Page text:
Bangko Sentral ng Pilipinas

[OPINION] Money without heroes, and history under siege

John Lee Candelaria
[OPINION] Money without heroes, and history under siege
'This redesign is a loss for history, more so, a loss for women'

There are many symbols of national identity, but arguably, nothing is as ubiquitous as money. All over the world, coins and banknotes are emblazoned with historical personalities, symbols, and events. A nation’s self-image could be gleaned from money, and it has always been exciting to see how the imagery imprinted has changed through time, a reflection of how a nation’s self-image has evolved from one generation to another.

The tradition of including human figures on money may have been as old as money itself, as one of the oldest coins discovered, from the Persian Empire, bore a king shooting an arrow. More than the person, it was the heroic act that is depicted in money, and the inclusion of heroes on money is deemed a great honor, a way to memorialize the historical event or the person. There is a marked departure to this tradition when, on December 11, Bangko Sentral ng Pilipinas (BSP) announced a new design for the P1,000-bill. The redesign followed the design language of the New Generation Currency (NGC) series that was initially introduced in December 2010, but a Philippine eagle replaced Jose Abad Santos, Vicente Lim, and Josefa Llanes Escoda.

Many have been vocal about this change. While the banknotes are now made of polymer, a tougher and more durable material, it might have been better to test it on smaller denominations that are more frequently used, such as the P50 or P100 bills. The abaca industry also decried the shift to polymer since our current banknotes use cotton and abaca fiber. Shifting to polymer could upset the farmers’ job security.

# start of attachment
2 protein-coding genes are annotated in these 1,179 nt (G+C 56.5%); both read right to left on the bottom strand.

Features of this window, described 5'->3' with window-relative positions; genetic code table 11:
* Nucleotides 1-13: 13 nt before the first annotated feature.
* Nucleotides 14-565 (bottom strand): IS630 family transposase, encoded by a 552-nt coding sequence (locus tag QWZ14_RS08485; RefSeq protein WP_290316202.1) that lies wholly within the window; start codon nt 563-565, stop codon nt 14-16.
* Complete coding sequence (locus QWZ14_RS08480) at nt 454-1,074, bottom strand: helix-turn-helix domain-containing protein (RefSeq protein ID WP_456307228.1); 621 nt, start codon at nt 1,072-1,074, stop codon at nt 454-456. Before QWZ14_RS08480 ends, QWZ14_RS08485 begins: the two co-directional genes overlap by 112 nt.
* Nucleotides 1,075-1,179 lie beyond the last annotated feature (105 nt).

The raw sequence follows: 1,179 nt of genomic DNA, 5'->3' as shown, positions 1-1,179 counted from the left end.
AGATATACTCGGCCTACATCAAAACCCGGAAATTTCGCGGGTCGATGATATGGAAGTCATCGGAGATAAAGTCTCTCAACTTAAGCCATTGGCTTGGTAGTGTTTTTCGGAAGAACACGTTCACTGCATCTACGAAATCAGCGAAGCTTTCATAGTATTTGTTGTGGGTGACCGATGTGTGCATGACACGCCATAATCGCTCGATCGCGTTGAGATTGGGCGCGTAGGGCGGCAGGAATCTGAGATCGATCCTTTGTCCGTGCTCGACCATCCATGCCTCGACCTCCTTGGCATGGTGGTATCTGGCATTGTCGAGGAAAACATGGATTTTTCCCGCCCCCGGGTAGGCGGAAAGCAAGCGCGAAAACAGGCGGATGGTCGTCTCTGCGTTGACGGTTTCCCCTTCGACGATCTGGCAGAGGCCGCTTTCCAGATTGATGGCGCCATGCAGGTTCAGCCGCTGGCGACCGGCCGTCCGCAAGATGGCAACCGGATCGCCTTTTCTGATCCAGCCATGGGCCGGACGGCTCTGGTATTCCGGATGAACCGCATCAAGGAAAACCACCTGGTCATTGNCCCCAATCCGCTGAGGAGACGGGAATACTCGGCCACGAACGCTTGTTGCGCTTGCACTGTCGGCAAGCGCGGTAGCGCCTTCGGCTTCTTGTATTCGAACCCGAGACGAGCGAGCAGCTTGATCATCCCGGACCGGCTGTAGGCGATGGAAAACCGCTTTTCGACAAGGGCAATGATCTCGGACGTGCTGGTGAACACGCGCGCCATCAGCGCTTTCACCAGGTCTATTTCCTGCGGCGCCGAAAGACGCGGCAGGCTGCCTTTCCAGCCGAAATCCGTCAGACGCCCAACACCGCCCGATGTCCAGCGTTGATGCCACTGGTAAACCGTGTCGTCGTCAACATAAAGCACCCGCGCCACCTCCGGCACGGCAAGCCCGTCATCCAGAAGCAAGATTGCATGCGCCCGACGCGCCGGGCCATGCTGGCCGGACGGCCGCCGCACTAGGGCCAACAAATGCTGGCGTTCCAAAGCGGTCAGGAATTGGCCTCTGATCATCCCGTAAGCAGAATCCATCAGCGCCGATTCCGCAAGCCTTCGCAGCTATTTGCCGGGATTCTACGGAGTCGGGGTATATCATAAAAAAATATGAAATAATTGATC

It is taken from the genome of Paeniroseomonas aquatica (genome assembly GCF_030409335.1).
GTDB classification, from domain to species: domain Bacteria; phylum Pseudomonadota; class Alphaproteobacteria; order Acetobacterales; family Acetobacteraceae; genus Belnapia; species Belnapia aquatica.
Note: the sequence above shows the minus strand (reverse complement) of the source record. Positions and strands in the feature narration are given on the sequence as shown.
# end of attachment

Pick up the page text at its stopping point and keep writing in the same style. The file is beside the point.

Must Read

Why Bangko Sentral chose P1,000 for polymer banknotes test

Why Bangko Sentral chose P1,000 for polymer banknotes test

The new P1,000 banknote also had several errors, such as the scientific name of the Philippine eagle, which was misspelled and not italicized.

There were also criticisms whether the BSP should be focusing instead on making the NGC coins more distinct since the coins come in the same metallic silver color and are similar in size. 

But the resentment against the P1,000 redesign is more pronounced among the descendants of World War II heroes, for good measure. The redesign is sidelining the historical memory of World War II, which has already been marginalized in Philippine society.

When asked why the BSP replaced World War II heroes, BSP Governor Benjamin Diokno replied that the new series would focus on fauna and flora in the Philippines. However, it must be emphasized that our current banknotes already have fauna and flora, a tradition that is traced to the Flora and Fauna Series introduced by the dictator Ferdinand Marcos in 1983. In this series, the coin’s obverse had endemic animals and plants and Philippine heroes in reverse. Marcos did not remove the Philippine heroes, although he included his own image on the five-peso coin. With the addition of the Philippine eagle in the P1,000 bill, the banknote now has three animals, including the sea turtle and the pearl oyster, with the Tubbataha Reef in the background.